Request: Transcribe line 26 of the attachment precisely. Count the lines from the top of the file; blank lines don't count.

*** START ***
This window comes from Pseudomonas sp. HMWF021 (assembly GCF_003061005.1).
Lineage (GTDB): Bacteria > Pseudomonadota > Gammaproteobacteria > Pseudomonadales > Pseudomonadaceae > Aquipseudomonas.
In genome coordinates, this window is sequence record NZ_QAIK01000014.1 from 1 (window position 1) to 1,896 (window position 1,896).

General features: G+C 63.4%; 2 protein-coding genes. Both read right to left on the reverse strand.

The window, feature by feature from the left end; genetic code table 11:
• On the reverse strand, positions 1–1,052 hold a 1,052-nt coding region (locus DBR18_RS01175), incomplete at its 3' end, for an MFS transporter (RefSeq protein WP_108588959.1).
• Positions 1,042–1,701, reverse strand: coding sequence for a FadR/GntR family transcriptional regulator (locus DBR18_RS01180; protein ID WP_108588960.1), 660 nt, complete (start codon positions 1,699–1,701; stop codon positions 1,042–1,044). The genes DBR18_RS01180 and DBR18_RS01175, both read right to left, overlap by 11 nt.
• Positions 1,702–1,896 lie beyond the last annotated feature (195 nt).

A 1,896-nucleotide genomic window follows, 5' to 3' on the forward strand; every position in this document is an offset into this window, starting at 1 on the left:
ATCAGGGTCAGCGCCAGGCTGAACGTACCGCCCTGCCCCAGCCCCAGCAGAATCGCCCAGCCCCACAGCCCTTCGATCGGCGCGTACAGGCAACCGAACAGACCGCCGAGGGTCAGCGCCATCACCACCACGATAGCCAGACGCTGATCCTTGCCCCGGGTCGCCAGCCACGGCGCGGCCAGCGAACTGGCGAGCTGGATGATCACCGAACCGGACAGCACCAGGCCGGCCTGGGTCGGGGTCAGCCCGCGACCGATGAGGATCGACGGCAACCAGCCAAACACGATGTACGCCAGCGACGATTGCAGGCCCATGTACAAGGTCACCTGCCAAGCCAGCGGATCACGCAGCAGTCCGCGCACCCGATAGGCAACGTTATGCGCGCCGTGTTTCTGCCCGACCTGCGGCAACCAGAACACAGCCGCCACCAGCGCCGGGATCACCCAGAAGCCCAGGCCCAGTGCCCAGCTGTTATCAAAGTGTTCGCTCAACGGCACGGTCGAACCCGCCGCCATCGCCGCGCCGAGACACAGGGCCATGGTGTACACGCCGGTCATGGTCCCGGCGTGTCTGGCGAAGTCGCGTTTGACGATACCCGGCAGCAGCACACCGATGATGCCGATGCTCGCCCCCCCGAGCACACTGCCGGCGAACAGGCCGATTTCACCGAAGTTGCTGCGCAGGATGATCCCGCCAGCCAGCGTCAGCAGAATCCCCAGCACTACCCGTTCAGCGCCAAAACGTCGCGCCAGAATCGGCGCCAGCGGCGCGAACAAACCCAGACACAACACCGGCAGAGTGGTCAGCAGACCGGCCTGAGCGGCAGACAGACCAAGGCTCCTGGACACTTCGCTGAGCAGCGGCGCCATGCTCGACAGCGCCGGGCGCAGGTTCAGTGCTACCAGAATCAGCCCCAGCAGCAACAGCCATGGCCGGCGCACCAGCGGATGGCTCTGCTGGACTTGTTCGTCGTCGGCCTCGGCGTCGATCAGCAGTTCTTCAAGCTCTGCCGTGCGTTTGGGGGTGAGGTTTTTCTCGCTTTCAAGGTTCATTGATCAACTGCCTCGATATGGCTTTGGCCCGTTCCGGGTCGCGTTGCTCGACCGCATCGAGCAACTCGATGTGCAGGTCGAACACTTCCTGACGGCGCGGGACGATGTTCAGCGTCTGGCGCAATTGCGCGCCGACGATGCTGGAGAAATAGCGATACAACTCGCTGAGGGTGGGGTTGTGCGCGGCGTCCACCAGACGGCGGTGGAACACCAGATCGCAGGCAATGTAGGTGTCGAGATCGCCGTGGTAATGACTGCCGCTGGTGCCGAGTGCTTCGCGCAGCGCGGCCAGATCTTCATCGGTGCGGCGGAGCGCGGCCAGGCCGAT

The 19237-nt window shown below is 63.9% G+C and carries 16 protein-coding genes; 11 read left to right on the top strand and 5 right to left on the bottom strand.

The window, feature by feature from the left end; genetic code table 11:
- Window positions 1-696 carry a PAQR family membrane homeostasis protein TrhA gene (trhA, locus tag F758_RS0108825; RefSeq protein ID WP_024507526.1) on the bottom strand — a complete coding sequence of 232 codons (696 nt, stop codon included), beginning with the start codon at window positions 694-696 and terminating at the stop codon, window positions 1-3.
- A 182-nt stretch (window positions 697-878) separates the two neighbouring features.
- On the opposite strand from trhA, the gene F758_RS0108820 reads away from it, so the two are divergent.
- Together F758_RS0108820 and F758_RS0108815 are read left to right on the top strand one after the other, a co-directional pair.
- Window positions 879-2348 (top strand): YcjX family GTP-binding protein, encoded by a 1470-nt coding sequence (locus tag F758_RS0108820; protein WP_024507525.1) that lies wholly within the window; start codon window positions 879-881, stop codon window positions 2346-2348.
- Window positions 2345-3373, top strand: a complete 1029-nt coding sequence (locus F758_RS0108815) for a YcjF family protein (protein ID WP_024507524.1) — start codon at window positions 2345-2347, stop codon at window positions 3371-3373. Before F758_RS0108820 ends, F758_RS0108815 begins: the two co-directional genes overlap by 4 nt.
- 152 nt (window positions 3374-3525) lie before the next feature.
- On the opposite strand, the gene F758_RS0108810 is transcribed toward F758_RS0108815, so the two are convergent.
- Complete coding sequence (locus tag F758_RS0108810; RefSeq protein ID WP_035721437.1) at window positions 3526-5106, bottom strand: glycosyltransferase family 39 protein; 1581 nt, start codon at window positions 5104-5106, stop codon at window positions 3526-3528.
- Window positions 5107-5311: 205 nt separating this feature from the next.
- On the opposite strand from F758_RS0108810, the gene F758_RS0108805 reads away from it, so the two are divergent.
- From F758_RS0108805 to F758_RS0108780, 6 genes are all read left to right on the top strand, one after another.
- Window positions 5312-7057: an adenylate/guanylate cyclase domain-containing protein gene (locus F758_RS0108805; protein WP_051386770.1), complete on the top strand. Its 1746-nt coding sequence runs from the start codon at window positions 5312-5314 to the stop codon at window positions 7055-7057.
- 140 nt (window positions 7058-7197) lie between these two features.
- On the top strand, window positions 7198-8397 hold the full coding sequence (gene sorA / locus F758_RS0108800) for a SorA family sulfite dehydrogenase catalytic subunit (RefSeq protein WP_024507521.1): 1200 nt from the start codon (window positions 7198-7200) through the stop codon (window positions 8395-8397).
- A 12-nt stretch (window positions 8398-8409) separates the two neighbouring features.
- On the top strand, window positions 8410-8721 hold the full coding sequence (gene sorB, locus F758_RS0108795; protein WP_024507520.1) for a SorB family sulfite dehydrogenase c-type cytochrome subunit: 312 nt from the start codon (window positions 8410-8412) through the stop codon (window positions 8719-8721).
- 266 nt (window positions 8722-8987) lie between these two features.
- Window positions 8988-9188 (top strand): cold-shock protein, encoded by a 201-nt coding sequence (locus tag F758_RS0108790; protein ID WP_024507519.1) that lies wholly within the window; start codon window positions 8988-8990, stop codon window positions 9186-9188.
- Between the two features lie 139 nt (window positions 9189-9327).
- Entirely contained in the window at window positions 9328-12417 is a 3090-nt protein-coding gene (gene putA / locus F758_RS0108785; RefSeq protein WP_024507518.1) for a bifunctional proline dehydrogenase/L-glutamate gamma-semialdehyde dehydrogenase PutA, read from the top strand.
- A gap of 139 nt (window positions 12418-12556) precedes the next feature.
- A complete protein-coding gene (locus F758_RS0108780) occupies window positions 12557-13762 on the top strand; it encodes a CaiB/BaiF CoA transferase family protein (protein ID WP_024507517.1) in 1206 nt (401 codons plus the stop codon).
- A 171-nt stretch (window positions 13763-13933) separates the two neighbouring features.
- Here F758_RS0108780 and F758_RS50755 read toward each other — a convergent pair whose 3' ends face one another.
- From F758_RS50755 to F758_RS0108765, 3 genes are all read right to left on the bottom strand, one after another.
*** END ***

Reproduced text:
- 140 nt (window positions 7058-7197) lie between these two features.